BENGALURU: Unending congestion on the roads has become an everyday affair in the city, threatening to strip Bengaluru of its ‘dynamic city’ tag. Heads of foreign missions in the city feel chaos on the roads can impact state’s ability to attract foreign investments.
“Traffic congestion is really a major problem,” Japanese envoy Takayuki Kitagawa, who recently took over as the Consul-General of Japan in Bengaluru told Express. “Whether Bengaluru retains the Number One city tag or not depends on how the government deals with this problem,” said Kitagawa - the first Japanese Consul General in the city. Status of the Japanese mission was upgraded recently from Consulate to Consulate-General of Japan, which is an independent diplomatic mission reporting directly to Tokyo.
According to Kitagawa, similar concerns were expressed by heads of other foreign missions in the city.
Bengaluru, it can be recalled, topped the list of most dynamic cities in a report released at the World Economic Forum earlier this year. The IT city is blessed with nice weather, environment for innovation and good living environment and it also attracts talent, he said. “Karnataka is famous among the Japanese investors, thanks to good policies and officials who respond to their issues. However, congestion on roads is the only bottleneck,” he said.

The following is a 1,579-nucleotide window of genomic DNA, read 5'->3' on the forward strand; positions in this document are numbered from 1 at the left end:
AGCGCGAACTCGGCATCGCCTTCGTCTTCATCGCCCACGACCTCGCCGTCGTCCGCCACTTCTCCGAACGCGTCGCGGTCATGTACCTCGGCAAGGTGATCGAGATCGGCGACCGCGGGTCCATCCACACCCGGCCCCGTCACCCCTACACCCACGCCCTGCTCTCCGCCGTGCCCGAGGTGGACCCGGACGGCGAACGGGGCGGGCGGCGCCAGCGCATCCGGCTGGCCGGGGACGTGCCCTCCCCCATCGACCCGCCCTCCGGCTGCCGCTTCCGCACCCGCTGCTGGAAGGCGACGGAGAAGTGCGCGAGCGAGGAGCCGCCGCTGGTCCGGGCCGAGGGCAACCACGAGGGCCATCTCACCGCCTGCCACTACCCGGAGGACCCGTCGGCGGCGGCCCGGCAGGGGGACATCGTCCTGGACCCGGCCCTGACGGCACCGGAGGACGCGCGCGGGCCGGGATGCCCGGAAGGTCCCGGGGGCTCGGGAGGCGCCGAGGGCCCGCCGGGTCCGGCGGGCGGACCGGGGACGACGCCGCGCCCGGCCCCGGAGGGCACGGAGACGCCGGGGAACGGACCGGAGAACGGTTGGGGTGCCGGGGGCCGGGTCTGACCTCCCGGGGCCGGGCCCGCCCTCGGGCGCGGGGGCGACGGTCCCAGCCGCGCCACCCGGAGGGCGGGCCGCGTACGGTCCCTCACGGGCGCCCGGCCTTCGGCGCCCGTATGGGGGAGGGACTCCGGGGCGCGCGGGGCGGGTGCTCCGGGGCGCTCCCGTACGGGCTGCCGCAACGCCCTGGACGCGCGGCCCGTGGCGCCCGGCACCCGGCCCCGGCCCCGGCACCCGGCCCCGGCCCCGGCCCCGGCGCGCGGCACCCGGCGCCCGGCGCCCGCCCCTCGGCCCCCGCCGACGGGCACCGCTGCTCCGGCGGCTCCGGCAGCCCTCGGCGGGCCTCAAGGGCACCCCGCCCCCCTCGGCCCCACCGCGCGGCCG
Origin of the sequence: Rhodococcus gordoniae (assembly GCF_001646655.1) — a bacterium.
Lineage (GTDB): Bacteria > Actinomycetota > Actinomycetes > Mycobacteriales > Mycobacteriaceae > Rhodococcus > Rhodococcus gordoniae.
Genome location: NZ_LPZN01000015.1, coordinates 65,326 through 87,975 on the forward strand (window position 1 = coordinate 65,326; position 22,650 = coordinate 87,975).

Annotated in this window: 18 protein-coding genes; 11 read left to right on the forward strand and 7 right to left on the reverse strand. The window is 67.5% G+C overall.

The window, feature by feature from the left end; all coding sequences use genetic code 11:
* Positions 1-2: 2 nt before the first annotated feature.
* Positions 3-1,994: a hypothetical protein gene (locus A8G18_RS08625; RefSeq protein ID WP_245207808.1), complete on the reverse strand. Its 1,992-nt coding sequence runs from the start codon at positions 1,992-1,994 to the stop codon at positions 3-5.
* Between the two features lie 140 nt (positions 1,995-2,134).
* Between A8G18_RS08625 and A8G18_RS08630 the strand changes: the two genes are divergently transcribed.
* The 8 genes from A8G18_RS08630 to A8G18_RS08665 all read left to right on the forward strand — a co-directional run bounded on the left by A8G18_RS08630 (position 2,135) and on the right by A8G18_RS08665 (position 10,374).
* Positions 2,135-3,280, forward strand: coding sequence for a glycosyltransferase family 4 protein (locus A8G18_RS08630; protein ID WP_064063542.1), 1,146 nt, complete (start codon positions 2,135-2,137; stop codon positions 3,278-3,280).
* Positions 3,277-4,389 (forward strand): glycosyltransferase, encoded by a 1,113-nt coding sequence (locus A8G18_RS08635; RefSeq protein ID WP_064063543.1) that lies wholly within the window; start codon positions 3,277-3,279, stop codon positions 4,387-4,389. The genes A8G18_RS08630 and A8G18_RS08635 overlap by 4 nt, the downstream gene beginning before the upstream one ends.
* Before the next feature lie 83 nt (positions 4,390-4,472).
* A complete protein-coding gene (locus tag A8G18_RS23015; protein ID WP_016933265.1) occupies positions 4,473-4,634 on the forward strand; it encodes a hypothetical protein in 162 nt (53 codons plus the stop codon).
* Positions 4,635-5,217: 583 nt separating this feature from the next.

Japan is ready to help Karnataka to de-congest roads. In 2015, during Prime Minister Shinzo Abe’s visit to India, Japan had offered financial assistance for the Peripheral Ring Road project that is delayed due to land acquisition related issues.
“The state government is trying to complete the project and we are even willing to help them in land acquisition. We may be able to help them by providing another financial programme. If Karnataka comes up with a proposal, our government can consider it,” he said.
“We travelled by Metro last week. It is very comfortable and almost like the metro in Tokyo. It is very nice and clean. It will help to solve problem to some extent,” he added.
Tokyo recognizes the importance of Bengaluru and Karnataka and that was reason for upgrading its Consulate to Consulate-General. In the last four years, the number of Japanese firms and people staying in the city has doubled. “In Bengaluru we have 470 Japanese firms, and 1300 Japanese nationals living here. It is the fastest growth in India,” he said.
Such is the growth that the officials at the Consulate-General are even thinking of starting a Japanese school in the city as around 100 Japanese students take supplementary classes at private school.